In February 2003, then-House Appropriations Chairman Bill Young (R-Fla.) pushed through a plan to carve out a new Homeland Security subcommittee without waiting for the Senate’s assent.

At the time, House Republicans calculated that the Senate would never move forward on reorganization without a push, and the Senate spending panel soon adopted the same changes the House had.

On a parallel track, the House Republican Steering Committee must convene soon to formally interview subcommittee chairmanship candidates.

Steering is scheduled to meet Tuesday afternoon to fill remaining vacancies on so-called “B” committees. Cardinal interviews are not currently on the agenda and it is not clear whether Steering will have time to meet again before House and Senate Republicans depart Thursday for their bicameral retreat at the Greenbrier Resort in West Virginia.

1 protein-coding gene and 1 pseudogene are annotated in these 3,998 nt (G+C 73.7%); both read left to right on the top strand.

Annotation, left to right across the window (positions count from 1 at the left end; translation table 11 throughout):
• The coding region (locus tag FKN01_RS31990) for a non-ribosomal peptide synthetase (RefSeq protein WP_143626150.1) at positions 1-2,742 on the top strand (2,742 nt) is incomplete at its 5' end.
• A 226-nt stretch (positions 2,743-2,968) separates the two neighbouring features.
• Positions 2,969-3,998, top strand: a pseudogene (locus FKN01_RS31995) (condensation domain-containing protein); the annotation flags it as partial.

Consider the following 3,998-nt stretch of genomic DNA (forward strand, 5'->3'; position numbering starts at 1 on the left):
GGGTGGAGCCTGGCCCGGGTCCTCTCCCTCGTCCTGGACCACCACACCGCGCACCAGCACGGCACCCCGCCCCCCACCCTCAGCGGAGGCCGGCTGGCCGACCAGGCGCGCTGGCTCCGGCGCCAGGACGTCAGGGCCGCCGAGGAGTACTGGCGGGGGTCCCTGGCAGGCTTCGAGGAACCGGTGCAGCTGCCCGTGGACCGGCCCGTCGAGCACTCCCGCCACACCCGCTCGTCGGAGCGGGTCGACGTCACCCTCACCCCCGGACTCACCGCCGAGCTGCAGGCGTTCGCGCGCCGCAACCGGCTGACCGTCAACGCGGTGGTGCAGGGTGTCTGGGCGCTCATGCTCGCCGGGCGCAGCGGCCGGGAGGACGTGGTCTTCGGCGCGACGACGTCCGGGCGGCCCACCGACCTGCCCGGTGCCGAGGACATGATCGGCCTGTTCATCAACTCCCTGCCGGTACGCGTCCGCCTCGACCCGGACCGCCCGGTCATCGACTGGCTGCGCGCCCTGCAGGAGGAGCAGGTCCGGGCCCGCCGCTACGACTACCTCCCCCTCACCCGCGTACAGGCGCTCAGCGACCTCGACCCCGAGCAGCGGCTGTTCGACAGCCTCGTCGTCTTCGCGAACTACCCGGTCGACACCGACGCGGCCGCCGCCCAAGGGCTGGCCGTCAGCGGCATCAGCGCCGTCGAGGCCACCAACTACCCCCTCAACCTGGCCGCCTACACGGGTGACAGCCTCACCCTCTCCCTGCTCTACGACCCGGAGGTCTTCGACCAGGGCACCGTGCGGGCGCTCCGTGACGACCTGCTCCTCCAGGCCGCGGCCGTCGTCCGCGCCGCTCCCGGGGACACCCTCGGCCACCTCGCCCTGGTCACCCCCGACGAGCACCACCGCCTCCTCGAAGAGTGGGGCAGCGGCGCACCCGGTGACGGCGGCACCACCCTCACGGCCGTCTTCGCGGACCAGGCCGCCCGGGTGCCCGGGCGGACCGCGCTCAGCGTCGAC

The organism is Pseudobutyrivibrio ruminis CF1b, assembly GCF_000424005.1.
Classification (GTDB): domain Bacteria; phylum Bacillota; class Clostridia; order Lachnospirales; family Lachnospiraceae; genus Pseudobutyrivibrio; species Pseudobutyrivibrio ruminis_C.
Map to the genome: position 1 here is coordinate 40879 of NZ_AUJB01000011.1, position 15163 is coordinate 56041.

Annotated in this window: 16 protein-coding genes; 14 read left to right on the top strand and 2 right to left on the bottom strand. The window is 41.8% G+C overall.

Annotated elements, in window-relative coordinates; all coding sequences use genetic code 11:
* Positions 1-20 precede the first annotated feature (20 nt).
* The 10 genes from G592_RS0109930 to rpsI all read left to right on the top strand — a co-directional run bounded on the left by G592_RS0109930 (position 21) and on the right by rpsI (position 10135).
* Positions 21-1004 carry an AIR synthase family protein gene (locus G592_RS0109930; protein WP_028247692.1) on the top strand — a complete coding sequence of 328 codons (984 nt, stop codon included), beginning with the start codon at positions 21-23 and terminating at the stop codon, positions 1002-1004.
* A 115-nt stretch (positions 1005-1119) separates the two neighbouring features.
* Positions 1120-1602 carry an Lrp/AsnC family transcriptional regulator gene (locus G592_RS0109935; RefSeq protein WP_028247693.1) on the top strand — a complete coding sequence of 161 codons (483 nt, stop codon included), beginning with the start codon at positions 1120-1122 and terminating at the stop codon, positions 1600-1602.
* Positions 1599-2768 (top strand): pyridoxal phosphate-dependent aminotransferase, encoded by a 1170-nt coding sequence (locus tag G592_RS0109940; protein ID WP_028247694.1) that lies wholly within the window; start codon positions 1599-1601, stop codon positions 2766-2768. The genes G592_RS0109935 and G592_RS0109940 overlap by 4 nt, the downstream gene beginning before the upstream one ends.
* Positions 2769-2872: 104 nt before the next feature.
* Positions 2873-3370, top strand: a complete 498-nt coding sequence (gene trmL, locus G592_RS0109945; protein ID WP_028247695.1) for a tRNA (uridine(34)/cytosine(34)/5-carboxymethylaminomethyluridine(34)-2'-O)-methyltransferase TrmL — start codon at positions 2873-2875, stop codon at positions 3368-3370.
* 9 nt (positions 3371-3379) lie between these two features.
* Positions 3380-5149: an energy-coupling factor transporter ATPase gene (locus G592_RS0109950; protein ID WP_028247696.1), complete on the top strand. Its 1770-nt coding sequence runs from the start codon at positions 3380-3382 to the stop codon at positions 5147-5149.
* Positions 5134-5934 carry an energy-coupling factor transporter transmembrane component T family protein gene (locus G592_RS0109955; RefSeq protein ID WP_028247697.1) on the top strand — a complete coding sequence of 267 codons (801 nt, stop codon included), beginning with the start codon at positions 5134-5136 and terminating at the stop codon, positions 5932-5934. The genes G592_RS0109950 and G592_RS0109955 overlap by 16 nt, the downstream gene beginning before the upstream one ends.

The new-look Appropriations panel could simply redistribute jurisdiction, or it might actually follow DeLay’s suggestion and reduce the number of subcommittees.

If that occurs, Republican aides said Rep. Ernest Istook (Okla.) appeared to be the current cardinal most likely to lose his gavel.

“If somebody was going to lose out, he would be the top candidate,” said an aide to a senior Steering Committee member.

While he has more seniority than four other cardinals, Istook — the chairman of the subcommittee on Transportation, Treasury and independent agencies — angered many of his colleagues last year when he wrote several GOP lawmakers’ projects out of his spending bill in response to their support for increased Amtrak funding.